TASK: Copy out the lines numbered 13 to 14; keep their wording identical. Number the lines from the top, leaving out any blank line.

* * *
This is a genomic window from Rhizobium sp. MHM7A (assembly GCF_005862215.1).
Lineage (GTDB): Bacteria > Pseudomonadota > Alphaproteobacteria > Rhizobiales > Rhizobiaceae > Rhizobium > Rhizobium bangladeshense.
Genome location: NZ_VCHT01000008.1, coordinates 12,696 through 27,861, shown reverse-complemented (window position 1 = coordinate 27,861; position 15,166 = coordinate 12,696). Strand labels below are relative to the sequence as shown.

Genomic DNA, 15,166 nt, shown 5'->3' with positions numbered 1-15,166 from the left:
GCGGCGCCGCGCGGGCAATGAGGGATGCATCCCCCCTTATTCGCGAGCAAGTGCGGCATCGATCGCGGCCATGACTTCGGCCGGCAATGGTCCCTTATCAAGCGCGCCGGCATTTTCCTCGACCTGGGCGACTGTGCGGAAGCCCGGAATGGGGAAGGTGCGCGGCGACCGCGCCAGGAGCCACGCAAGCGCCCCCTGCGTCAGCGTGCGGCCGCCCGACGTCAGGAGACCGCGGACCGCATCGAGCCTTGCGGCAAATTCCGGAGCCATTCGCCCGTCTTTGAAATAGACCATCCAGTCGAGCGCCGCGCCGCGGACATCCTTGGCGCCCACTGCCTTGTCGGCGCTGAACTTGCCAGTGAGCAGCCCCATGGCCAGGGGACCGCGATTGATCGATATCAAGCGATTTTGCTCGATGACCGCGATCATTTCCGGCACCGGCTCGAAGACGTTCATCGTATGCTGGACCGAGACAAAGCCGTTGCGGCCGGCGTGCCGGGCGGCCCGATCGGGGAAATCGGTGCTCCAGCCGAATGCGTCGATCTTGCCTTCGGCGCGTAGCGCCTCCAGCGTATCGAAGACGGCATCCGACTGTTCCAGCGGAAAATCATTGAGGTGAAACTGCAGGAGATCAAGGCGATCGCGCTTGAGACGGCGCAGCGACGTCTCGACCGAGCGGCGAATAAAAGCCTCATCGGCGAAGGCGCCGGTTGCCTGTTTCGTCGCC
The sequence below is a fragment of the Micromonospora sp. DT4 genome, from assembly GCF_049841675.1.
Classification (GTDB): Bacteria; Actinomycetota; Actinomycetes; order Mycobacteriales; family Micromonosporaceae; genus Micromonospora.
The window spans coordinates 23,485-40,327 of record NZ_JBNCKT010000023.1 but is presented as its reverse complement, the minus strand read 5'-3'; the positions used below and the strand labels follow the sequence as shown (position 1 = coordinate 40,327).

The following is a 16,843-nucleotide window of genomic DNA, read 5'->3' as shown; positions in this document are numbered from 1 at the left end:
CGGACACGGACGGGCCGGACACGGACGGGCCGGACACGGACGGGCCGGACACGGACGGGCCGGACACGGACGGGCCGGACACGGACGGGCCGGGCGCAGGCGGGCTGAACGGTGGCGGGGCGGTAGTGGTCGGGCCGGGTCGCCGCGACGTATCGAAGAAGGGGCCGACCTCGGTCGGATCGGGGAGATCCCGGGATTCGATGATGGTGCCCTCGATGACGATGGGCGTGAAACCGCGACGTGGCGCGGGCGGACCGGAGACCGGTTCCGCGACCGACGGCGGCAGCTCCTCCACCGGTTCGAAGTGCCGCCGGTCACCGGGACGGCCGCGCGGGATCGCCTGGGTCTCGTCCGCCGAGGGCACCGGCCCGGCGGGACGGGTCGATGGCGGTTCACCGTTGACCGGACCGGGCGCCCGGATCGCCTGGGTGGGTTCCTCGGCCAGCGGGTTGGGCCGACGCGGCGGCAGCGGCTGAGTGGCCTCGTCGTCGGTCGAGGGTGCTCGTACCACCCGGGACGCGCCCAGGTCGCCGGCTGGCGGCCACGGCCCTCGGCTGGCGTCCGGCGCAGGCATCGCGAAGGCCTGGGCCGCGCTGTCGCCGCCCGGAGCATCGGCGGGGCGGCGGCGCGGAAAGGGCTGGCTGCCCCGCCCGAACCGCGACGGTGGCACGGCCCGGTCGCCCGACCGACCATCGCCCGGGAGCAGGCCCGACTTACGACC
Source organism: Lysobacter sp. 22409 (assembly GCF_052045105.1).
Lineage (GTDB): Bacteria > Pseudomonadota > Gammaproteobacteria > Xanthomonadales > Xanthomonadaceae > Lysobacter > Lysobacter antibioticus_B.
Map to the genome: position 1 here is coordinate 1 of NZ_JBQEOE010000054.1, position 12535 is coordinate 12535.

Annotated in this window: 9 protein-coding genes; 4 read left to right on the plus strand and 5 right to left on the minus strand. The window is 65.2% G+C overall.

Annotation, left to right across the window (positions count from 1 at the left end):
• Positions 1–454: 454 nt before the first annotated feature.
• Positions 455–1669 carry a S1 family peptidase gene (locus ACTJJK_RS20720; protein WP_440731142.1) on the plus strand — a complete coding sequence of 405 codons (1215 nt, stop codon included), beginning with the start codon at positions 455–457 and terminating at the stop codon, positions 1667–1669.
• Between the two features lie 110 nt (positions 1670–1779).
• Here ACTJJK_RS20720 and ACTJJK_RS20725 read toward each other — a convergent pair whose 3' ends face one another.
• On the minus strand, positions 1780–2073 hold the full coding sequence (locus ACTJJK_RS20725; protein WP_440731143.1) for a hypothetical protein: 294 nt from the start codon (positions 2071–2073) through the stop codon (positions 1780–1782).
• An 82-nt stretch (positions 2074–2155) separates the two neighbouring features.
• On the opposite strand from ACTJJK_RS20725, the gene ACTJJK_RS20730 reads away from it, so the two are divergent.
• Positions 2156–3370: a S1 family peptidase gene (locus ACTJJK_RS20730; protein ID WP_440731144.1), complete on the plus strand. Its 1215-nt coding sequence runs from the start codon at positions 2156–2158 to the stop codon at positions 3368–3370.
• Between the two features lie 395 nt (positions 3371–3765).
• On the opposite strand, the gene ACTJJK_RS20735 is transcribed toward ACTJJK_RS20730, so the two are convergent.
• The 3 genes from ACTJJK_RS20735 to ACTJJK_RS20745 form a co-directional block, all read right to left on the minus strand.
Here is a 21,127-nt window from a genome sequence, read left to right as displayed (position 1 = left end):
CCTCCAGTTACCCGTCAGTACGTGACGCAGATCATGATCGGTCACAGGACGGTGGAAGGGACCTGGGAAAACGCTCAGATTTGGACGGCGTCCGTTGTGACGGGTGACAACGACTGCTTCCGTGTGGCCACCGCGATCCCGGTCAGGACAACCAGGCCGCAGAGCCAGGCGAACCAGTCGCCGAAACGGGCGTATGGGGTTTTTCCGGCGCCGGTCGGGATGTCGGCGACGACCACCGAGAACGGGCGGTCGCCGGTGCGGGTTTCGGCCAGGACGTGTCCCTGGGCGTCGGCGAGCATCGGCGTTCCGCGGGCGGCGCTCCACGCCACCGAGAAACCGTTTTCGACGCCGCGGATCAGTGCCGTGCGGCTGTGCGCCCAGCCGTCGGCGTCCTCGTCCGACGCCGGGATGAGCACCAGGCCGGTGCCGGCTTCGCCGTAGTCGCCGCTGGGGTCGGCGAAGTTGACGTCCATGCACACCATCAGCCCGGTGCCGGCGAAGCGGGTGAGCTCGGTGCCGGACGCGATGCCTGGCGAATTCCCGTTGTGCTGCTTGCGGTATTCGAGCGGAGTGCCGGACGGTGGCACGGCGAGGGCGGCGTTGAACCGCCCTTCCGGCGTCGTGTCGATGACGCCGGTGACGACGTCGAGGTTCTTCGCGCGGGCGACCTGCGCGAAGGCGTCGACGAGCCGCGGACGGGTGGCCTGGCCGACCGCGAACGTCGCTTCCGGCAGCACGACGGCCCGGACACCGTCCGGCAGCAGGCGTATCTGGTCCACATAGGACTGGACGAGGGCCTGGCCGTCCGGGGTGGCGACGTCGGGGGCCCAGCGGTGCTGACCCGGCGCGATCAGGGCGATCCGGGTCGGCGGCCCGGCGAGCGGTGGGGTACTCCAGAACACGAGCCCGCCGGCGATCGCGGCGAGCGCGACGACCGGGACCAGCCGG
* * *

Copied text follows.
Map to the genome: position 1 here is coordinate 1 of NZ_JBQEOE010000054.1, position 12535 is coordinate 12535.

Annotated in this window: 9 protein-coding genes; 4 read left to right on the plus strand and 5 right to left on the minus strand. The window is 65.2% G+C overall.